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62 terms

AP LIT MIDTERM

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Persona
The narrarator or storyteller of a literary work that is created by the author.
Dramatic Irony
Occurs when facts are not known to the characters in a work of literature, but are known by the audience.
Apostrophe
Someone absent, dead, or nonhuman is addressed by the character as if this item were alive, present, and able to respond.
Connotation
an association that comes along with a particular word. Relates to the ideas or qualities that are implied by that word.
Irony
How a person, situation, statement, or circumstance is not as it would actually seem
Overstatement
An exaggeration (not hyperbole) in which something is stated strongly
Enjambment
A run-on line of poetry in which logical and gramatical sense is preserved through the next line
Anapestic
Two unaccented syllables, followed by an accented one.
Example: com-pre-HEND
End-Stopped
A run on line of poetry in which logical and grammatical sense is completed within the line.
Meter
The measured pattern of rhythmic accents in a poem
Rhythm
The recurrence of accent or stresses in lines of verse.
Syntax
The grammatical order of words in a work.
Diction
The selection of words in a literary work.
Audience
the person(s) reading a text, listening to a speaker, or observing a performance
Theme
The idea of a literary work abstracted from its details of language, character, and action.
Imagery
The pattern of related comparative aspects of language, particularly of images, in a literary work.
Oxymoron
using contradiction in a manner that oddly makes sense on a deeper level
Paradox
contradiction. usually refers to an idea or concept.
Alliteration
The repetition of consonant sounds, especially at the beginning of words.
Simile
a comparison using like or as
Anthropomorphism
the attribution of human form or behavior to a deity, animal, etc
Metaphor
something used, or regarded as being used, to represent something else
Personification
attribution of human nature or character to animals, inanimate objects, or abstract notions, especially as a rhetorical figure
Litotes
double negative
Symbol
something used for or regarded as representing something else; a material object representing something, often something immaterial
Hyperbole
an exaggeration
Situational Irony
irony involving a situation in which actions have an effect that is opposite from what was intended, so that the outcome is contrary to what was expected
Satire
the use of irony, sarcasm, ridicule, or the like, in exposing, denouncing, or deriding vice, folly, etc.
Existentialism
stresses the individual's unique position as a self-determining agent responsible for the authenticity of his or her choices
The absurd
a situation in which life seems irrational and meaningless
Archetype
original pattern or model from which all things of the same kind are copied or on which they are based; prototype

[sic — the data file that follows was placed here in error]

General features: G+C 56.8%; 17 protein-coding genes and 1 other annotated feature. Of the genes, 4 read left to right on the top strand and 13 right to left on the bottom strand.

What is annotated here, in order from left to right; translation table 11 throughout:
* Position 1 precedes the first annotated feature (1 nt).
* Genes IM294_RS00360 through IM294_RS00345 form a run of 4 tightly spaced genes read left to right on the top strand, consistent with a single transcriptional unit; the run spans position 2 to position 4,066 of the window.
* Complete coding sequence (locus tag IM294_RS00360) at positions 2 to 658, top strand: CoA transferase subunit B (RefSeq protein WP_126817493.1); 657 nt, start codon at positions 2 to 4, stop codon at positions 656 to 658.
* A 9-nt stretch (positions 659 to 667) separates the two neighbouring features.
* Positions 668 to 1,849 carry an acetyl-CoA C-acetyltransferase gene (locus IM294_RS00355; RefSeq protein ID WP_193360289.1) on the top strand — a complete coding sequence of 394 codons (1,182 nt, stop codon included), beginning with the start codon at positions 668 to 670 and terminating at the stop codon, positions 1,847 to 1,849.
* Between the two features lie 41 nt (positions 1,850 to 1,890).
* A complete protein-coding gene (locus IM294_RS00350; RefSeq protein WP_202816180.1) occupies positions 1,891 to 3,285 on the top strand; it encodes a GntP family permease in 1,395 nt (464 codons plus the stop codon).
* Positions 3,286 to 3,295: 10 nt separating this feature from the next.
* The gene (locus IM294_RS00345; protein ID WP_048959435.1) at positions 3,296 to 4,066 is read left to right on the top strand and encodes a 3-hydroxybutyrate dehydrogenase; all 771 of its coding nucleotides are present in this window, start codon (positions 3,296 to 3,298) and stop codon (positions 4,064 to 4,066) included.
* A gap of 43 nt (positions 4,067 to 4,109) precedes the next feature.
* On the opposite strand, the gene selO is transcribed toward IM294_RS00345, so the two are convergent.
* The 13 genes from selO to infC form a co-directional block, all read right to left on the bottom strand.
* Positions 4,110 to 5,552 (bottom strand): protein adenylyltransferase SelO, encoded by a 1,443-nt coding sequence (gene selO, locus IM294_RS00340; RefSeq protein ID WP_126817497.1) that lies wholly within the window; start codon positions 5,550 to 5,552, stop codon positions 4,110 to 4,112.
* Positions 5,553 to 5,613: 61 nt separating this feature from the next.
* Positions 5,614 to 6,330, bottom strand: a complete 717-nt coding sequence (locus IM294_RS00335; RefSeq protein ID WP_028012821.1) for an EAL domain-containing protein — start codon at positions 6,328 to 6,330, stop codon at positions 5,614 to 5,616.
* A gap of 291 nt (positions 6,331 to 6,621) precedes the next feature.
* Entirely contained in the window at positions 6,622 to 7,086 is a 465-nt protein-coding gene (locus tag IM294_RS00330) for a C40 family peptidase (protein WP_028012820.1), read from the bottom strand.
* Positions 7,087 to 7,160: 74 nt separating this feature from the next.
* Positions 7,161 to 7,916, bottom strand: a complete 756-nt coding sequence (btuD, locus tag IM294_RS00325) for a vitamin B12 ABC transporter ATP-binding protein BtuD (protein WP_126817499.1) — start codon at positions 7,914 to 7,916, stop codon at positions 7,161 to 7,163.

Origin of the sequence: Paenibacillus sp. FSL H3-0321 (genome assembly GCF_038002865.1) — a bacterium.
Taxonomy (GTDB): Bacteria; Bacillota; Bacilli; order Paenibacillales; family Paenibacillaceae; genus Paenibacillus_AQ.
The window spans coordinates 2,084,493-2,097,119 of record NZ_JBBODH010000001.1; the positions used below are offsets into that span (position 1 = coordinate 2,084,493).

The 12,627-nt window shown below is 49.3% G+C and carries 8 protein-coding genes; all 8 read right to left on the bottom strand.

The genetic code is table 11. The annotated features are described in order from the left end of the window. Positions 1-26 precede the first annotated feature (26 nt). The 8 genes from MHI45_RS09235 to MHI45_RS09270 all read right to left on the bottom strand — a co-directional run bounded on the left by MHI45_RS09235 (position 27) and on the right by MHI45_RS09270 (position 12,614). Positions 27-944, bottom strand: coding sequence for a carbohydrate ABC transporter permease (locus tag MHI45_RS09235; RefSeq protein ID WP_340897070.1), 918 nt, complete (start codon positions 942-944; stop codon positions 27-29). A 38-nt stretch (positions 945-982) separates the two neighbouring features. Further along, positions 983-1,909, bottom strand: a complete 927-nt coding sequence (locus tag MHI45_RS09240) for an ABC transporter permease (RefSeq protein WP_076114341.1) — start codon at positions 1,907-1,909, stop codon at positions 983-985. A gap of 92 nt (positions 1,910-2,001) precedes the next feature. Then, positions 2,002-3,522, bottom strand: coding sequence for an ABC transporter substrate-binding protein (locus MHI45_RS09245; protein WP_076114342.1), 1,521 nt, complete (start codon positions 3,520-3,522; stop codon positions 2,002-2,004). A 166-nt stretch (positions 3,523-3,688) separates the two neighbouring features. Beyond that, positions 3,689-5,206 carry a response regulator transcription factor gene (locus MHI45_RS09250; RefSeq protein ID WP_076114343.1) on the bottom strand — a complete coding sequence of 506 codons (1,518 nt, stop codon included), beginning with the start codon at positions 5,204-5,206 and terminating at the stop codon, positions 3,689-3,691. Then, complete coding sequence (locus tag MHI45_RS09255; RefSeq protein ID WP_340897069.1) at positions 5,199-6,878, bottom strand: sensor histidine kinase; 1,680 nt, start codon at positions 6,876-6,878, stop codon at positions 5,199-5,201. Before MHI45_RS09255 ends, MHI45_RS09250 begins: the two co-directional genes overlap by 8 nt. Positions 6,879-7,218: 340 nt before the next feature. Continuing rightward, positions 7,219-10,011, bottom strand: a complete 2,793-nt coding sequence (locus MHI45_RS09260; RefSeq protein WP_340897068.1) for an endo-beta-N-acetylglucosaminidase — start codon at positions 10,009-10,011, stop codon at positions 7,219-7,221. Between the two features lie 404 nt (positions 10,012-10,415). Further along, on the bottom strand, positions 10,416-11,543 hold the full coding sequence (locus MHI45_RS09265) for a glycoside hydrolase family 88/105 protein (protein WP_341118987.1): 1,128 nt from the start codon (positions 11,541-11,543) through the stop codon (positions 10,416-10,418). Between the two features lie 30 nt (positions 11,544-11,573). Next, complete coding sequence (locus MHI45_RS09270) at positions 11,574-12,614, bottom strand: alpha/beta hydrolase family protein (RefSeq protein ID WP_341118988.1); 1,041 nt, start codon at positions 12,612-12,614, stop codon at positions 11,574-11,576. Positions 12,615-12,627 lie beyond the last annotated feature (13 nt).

Allegory
literary work in which characters, objects, or actions represent abstractions
Allusion
biblical reference
Speaker
a person who speaks formally before an audience; orator
Onomatopoeia
The use of words to imitate the sounds they describe.
Assonance
The repetition of similar vowel sounds in a sentence
Metonymy
A figure of speech in which a closely related term is substituted for an object or idea.
Personification
The endowment of inanimate objects or abstract concepts with animate or living qualities.
Refrain
group of words formin a phrase or sentence and consisting of one or more lines repeated at intervals in a poem, usually at the end of a stanza
Euphemism
substitution of a mild, indirect or vague expressions for one thought to be offensive, harsh, or blunt
English Sonnet
shakespearean sonnet
Italian Sonet
sonnet consisting of an octave with the rhyme pattern abbaabba, followed by a sestet with the rhyme pattern cdecde or cdcdcd
Haiku
5 syllables
7 syllables
5 syllables
Stanza
an arrangement of a certain number of lines, usually four or more, sometimes having a fixed length, meter, or rhyme scheme, forming a division of a poem
Limerick
a kind of humorous verse of five lines, in which the first, second, and fifth lines rhyme with each other, and the third and fourth lines, which are shorter, form a rhymed couplet
Tone
The implied attitude of a writer toward the subject and characters of a work
Synecdoche
A figure of speech in which a part is substituted for the whole.
Juxtaposition
an act or instance of placing close together or side by side, especially, for comparison or contrast
Euphemism
substitution of a mild, indirect or vague expressions for one thought to be offensive, harsh, or blunt
Colloquialism
common words
Epiphany
a literary work or section of a work presenting, usually symbolically, such a moment of revelation and insight
Conceit
a fanciful, particularly clever extended metaphor
Invective Speech
speech or writing that attacks, insults, or denounces a person, topic, or institution, usually involving negative emotional language
Anaphora
the use of a word as a regular grammatical substitute for a preceding word or group of words, as the use of it and fo in I know it and he does to.
Non Sequitur
an inference that does not logically follow from the premises
Pathos
quality or power in an actual life experience or in literature, music, speech, or other forms of expression, of evoking a feeling of pity or compassion
Ad Hominem
an argument attacking an individual's character rather than his/her position on an issue
Chiasmus
reversal in the order of words in two otherwise parallel phrase
Ballad
A narrative poem (four lines) and is characterized by swift action in a direct style.
Syllogism
Deductive reasoning
Antithesis
contrasting words or ideas in parallel structure
Syllepsis
When a single word modifies two or more words and has a different meaning for each